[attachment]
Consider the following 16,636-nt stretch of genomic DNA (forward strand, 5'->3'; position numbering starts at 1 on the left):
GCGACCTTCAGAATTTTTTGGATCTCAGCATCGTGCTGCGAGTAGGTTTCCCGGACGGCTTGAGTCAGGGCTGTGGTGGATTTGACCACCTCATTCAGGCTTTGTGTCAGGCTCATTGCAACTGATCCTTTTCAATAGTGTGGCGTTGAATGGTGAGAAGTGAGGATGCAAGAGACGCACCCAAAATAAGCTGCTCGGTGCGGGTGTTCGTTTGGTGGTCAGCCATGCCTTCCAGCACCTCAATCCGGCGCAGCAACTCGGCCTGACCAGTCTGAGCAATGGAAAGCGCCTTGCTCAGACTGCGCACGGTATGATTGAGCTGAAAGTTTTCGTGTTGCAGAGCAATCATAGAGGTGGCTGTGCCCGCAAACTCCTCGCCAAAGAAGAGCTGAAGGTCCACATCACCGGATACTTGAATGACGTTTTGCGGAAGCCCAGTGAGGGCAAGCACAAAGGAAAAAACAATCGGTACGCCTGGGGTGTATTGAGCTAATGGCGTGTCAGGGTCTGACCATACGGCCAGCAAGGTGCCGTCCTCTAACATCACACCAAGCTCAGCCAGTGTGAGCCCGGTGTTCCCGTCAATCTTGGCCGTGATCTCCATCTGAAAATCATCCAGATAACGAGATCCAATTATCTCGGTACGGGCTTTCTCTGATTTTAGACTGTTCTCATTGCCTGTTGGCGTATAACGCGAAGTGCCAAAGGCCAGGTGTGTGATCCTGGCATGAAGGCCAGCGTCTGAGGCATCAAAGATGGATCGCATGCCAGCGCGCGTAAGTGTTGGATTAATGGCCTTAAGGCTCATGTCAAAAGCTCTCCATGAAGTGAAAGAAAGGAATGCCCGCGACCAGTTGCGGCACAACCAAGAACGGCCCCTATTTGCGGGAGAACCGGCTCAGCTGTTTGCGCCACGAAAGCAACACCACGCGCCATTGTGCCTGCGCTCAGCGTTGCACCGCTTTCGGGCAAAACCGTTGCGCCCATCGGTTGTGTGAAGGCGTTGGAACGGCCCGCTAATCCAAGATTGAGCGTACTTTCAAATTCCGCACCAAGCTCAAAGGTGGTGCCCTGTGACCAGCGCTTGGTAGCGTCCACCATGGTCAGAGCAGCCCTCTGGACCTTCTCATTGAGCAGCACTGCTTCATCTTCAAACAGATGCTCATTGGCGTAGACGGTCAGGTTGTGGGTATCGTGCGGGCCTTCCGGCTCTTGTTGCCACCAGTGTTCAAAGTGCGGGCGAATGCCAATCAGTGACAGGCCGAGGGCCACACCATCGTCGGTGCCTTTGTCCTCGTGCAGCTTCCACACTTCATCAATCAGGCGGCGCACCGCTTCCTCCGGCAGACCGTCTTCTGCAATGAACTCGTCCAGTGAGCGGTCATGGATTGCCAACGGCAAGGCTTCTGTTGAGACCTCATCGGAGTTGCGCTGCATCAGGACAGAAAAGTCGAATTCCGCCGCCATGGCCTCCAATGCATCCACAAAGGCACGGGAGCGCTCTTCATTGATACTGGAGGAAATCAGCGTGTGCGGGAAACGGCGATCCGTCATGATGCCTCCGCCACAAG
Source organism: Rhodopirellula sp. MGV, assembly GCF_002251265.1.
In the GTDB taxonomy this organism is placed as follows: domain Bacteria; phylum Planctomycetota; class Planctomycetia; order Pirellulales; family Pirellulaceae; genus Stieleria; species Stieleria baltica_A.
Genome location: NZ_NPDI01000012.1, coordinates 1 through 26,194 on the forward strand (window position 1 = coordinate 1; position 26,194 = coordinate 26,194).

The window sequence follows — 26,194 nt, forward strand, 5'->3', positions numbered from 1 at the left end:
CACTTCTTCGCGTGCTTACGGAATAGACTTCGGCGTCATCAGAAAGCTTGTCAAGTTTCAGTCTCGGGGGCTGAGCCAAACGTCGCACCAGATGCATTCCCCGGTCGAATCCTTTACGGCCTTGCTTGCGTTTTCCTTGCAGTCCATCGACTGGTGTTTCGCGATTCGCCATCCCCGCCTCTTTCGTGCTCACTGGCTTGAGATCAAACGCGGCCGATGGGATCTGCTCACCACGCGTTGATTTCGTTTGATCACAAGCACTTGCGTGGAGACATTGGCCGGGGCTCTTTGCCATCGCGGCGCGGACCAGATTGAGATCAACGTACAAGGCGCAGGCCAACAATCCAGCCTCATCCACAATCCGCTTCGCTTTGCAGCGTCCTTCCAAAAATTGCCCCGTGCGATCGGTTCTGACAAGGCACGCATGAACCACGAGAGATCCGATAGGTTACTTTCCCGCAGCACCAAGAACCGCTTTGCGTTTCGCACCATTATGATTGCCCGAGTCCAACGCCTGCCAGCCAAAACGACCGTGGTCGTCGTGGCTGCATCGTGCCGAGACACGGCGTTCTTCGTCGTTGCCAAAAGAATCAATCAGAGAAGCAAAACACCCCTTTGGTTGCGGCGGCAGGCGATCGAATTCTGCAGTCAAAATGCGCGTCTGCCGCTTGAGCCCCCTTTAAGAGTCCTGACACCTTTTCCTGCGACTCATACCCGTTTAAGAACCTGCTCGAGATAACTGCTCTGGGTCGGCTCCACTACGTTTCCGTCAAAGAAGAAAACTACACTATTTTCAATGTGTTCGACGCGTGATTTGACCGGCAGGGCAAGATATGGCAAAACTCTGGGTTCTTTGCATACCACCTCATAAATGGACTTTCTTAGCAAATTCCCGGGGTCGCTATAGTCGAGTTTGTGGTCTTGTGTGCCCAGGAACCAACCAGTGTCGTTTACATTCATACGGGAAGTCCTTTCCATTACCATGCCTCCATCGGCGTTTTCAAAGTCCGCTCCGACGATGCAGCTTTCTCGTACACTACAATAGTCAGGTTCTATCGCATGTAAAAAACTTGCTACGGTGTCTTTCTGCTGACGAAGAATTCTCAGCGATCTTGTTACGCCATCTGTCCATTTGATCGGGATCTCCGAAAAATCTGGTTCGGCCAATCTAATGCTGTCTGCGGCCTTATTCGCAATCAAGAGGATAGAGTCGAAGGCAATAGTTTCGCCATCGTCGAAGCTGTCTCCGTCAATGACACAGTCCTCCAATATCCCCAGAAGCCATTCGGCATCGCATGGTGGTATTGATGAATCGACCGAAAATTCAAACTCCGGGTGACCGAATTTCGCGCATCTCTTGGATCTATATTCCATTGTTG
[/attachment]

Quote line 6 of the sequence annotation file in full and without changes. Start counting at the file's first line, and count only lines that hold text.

The window sequence follows — 26,194 nt, forward strand, 5'->3', positions numbered from 1 at the left end: